Commonwealth v. Milliens (2016)
by David S. Marshall
A court has vacated a conviction for assault and battery of a child, and has ordered a new trial, because the defendant’s attorney failed to call an expert witness to the stand. An expert witness would have offered another perspective on whether the child’s injuries were caused by abuse.
Milliens’s six-month-old daughter was rushed to the hospital one evening after she suffered serious injuries and went unconscious. Milliens claimed that his daughter’s accidental fall from the couch must have caused the injuries.
A doctor at the hospital concluded that the injuries were more likely caused by child abuse. The girl had a subdural hematoma, retinal hemorrhages, and swelling of the brain. This is “the triad,” the three symptoms said by many doctors to make up “shaken baby syndrome,” or SBS. The examining doctor was thus opining that someone had shaken the child hard enough to injure her brain.
Some members of the medical community deny that shaking a baby can really be inferred from these three symptoms.
At the Marshall Defense Firm in Seattle, it has been our privilege to fight to establish the innocence of persons accused of shaking babies in Washington State. In doing so we work with the leading American physicians who are willing to stand up to the medical establishment.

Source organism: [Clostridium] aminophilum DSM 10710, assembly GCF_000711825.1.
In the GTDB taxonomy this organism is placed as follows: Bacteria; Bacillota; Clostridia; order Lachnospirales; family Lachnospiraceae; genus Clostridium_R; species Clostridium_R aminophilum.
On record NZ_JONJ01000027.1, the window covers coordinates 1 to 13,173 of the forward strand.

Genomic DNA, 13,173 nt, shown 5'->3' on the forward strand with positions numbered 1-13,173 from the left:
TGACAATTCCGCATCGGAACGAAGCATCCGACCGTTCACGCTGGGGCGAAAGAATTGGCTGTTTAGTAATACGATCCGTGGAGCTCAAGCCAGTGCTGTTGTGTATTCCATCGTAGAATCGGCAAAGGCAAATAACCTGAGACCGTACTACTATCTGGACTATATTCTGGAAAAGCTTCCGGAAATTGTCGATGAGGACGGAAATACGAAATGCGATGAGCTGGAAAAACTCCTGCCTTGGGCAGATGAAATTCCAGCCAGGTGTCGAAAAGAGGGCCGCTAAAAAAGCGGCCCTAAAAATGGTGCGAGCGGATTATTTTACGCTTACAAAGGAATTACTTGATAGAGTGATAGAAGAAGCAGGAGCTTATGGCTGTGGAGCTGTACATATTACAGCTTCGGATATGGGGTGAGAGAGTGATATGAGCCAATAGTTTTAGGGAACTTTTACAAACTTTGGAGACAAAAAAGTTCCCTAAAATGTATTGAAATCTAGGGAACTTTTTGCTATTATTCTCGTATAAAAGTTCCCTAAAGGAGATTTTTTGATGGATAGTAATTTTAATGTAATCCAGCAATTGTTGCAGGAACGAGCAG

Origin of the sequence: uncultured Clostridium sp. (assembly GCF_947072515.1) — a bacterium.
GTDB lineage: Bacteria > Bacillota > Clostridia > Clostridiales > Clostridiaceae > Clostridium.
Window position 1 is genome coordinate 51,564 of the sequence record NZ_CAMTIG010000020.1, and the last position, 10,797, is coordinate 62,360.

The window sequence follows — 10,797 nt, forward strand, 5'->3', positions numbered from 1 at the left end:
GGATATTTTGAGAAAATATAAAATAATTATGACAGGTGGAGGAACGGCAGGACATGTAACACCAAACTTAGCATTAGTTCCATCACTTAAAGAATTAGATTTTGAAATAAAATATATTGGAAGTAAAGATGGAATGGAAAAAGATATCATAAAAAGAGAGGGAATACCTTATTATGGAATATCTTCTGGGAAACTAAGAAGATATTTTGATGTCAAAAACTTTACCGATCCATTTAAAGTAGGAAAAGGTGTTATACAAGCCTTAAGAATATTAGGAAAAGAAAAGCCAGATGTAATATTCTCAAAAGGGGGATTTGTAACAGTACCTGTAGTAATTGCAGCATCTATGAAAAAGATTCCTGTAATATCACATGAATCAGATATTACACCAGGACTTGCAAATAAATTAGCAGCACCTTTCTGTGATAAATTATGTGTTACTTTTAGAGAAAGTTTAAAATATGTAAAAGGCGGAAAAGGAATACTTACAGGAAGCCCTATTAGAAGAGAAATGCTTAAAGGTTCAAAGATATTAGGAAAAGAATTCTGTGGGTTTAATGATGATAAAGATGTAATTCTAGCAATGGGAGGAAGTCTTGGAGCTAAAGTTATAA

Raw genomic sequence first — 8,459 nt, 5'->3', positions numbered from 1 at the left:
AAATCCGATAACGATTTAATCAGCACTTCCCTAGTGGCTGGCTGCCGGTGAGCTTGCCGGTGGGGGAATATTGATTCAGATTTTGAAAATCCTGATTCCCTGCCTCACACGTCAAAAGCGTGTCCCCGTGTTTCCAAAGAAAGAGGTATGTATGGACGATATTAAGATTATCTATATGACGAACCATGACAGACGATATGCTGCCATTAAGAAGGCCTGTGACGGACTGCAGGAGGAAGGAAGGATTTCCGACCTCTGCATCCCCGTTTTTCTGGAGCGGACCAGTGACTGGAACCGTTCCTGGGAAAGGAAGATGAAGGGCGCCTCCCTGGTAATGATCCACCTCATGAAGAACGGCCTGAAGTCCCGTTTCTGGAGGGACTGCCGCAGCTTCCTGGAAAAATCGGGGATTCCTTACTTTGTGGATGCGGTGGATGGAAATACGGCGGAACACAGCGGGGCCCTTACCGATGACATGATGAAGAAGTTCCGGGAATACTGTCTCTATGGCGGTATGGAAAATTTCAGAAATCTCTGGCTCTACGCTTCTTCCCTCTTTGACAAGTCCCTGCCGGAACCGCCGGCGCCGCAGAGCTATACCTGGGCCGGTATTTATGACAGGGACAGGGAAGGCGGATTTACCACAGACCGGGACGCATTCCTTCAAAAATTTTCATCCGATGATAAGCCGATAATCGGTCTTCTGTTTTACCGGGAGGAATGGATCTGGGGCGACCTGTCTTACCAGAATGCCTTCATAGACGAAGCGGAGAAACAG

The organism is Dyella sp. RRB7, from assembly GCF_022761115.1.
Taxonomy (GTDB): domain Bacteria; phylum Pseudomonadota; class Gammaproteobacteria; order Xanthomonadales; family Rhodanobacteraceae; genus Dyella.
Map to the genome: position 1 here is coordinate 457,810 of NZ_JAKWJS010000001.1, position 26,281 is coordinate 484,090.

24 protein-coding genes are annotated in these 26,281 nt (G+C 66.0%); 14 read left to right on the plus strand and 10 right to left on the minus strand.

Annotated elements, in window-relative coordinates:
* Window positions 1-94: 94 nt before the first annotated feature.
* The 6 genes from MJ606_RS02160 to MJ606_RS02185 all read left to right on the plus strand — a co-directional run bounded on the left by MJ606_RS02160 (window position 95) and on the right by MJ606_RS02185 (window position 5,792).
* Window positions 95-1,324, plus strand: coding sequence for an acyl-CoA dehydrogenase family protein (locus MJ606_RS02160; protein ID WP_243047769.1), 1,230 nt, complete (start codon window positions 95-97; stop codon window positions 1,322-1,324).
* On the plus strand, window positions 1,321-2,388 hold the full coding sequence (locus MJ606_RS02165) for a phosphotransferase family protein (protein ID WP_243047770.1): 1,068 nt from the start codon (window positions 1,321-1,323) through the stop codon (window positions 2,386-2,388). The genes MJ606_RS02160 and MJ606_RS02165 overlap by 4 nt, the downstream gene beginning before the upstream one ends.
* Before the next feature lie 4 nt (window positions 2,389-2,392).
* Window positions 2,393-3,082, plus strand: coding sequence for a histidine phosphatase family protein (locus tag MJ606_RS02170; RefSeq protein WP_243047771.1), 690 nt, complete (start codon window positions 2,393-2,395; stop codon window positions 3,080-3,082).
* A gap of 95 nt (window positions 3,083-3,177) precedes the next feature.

At Milliens’s trial, the prosecutor called two medical expert witnesses. Dr. Mantagos testified that the child’s injuries were consistent with SBS, and that the injuries would be consistent with an accidental fall only in specific circumstances, such as falling from a swing to cement.
The second expert witness, Dr. Newton, testified that there was no explanation for the three symptoms other than violent shaking.
The defense attorney did not call a medical expert witness.
The jury found Milliens guilty of Assault and Battery on a Child Causing Bodily Injury. Milliens moved for a new trial, claiming that his attorney was ineffective for failing to call an expert witness to rebut the prosecution’s expert testimony.
The judge denied the motion for a new trial, reasoning that even if an expert testified about alternative causes of the child’s injuries, the jury would likely still have found Milliens guilty.
The supreme court did not agree. It found that the judge erred in denying the motion for new trial.
Under the Sixth Amendment to the U.S. Constitution, a criminal defendant has the right to effective assistance of counsel. Counsel can be considered ineffective if, but for the attorney’s error, the outcome of the trial might have been different.
In Milliens’s case, the judge erred in finding that the outcome would not have changed with a defense expert witness. Had a doctor persuasively testified as to alternative causes of the child’s injuries, the jury could have had reasonable doubt that shaking caused the injuries.
The court vacated the conviction and remanded the case for a new trial.
This case is among the SBS news reported by writer Sue Luttner here.